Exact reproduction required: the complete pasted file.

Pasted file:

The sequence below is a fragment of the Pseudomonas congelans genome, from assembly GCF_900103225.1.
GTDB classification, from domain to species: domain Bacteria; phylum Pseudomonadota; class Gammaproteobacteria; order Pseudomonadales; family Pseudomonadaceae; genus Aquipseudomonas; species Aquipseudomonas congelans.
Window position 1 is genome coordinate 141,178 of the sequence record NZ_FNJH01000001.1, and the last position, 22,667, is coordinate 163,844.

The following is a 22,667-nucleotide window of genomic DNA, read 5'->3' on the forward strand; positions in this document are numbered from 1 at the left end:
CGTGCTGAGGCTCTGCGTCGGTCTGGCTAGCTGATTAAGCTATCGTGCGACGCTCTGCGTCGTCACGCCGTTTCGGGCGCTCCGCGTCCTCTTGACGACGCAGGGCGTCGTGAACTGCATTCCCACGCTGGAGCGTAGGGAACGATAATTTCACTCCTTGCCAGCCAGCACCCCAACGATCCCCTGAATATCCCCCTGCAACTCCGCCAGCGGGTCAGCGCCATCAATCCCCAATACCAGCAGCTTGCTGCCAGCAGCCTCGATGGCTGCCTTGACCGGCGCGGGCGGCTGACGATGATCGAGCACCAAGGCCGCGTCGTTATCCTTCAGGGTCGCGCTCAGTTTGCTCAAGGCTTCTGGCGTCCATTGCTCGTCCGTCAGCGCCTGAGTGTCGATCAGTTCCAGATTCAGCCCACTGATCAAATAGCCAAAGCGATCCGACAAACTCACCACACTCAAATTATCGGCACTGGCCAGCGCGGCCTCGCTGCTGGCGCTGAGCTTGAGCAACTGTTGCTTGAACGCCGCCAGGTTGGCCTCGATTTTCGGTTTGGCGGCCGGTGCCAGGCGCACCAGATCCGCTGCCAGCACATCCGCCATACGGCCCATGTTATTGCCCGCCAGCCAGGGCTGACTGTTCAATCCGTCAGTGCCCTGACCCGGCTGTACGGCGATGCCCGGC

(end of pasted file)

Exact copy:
The sequence below is a fragment of the Pseudomonas congelans genome, from assembly GCF_900103225.1.
GTDB classification, from domain to species: domain Bacteria; phylum Pseudomonadota; class Gammaproteobacteria; order Pseudomonadales; family Pseudomonadaceae; genus Aquipseudomonas; species Aquipseudomonas congelans.
Window position 1 is genome coordinate 141,178 of the sequence record NZ_FNJH01000001.1, and the last position, 22,667, is coordinate 163,844.

The following is a 22,667-nucleotide window of genomic DNA, read 5'->3' on the forward strand; positions in this document are numbered from 1 at the left end:
CGTGCTGAGGCTCTGCGTCGGTCTGGCTAGCTGATTAAGCTATCGTGCGACGCTCTGCGTCGTCACGCCGTTTCGGGCGCTCCGCGTCCTCTTGACGACGCAGGGCGTCGTGAACTGCATTCCCACGCTGGAGCGTAGGGAACGATAATTTCACTCCTTGCCAGCCAGCACCCCAACGATCCCCTGAATATCCCCCTGCAACTCCGCCAGCGGGTCAGCGCCATCAATCCCCAATACCAGCAGCTTGCTGCCAGCAGCCTCGATGGCTGCCTTGACCGGCGCGGGCGGCTGACGATGATCGAGCACCAAGGCCGCGTCGTTATCCTTCAGGGTCGCGCTCAGTTTGCTCAAGGCTTCTGGCGTCCATTGCTCGTCCGTCAGCGCCTGAGTGTCGATCAGTTCCAGATTCAGCCCACTGATCAAATAGCCAAAGCGATCCGACAAACTCACCACACTCAAATTATCGGCACTGGCCAGCGCGGCCTCGCTGCTGGCGCTGAGCTTGAGCAACTGTTGCTTGAACGCCGCCAGGTTGGCCTCGATTTTCGGTTTGGCGGCCGGTGCCAGGCGCACCAGATCCGCTGCCAGCACATCCGCCATACGGCCCATGTTATTGCCCGCCAGCCAGGGCTGACTGTTCAATCCGTCAGTGCCCTGACCCGGCTGTACGGCGATGCCCGGC